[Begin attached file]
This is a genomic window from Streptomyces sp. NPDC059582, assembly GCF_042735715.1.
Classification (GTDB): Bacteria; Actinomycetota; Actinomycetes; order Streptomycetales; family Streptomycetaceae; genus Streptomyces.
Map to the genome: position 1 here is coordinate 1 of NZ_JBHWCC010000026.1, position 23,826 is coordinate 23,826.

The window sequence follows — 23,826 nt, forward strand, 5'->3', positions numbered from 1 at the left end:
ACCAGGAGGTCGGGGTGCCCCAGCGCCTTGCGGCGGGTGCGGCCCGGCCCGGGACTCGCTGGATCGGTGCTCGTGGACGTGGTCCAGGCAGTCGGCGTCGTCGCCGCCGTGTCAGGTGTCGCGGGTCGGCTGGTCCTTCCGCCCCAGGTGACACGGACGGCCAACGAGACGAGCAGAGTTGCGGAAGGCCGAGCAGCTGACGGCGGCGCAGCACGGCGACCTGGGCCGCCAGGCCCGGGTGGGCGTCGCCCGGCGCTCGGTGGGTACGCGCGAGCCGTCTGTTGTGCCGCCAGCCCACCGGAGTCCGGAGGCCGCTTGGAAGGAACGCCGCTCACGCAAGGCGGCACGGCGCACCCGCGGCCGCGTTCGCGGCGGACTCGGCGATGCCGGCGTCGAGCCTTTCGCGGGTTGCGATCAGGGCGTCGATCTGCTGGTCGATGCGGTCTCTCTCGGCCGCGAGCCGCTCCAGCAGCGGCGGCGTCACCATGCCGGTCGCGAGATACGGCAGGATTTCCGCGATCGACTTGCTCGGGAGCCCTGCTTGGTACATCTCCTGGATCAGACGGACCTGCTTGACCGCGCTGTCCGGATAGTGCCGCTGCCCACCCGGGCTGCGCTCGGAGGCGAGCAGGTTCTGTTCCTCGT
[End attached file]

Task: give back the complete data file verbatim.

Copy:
This is a genomic window from Streptomyces sp. NPDC059582, assembly GCF_042735715.1.
Classification (GTDB): Bacteria; Actinomycetota; Actinomycetes; order Streptomycetales; family Streptomycetaceae; genus Streptomyces.
Map to the genome: position 1 here is coordinate 1 of NZ_JBHWCC010000026.1, position 23,826 is coordinate 23,826.

The window sequence follows — 23,826 nt, forward strand, 5'->3', positions numbered from 1 at the left end:
ACCAGGAGGTCGGGGTGCCCCAGCGCCTTGCGGCGGGTGCGGCCCGGCCCGGGACTCGCTGGATCGGTGCTCGTGGACGTGGTCCAGGCAGTCGGCGTCGTCGCCGCCGTGTCAGGTGTCGCGGGTCGGCTGGTCCTTCCGCCCCAGGTGACACGGACGGCCAACGAGACGAGCAGAGTTGCGGAAGGCCGAGCAGCTGACGGCGGCGCAGCACGGCGACCTGGGCCGCCAGGCCCGGGTGGGCGTCGCCCGGCGCTCGGTGGGTACGCGCGAGCCGTCTGTTGTGCCGCCAGCCCACCGGAGTCCGGAGGCCGCTTGGAAGGAACGCCGCTCACGCAAGGCGGCACGGCGCACCCGCGGCCGCGTTCGCGGCGGACTCGGCGATGCCGGCGTCGAGCCTTTCGCGGGTTGCGATCAGGGCGTCGATCTGCTGGTCGATGCGGTCTCTCTCGGCCGCGAGCCGCTCCAGCAGCGGCGGCGTCACCATGCCGGTCGCGAGATACGGCAGGATTTCCGCGATCGACTTGCTCGGGAGCCCTGCTTGGTACATCTCCTGGATCAGACGGACCTGCTTGACCGCGCTGTCCGGATAGTGCCGCTGCCCACCCGGGCTGCGCTCGGAGGCGAGCAGGTTCTGTTCCTCGT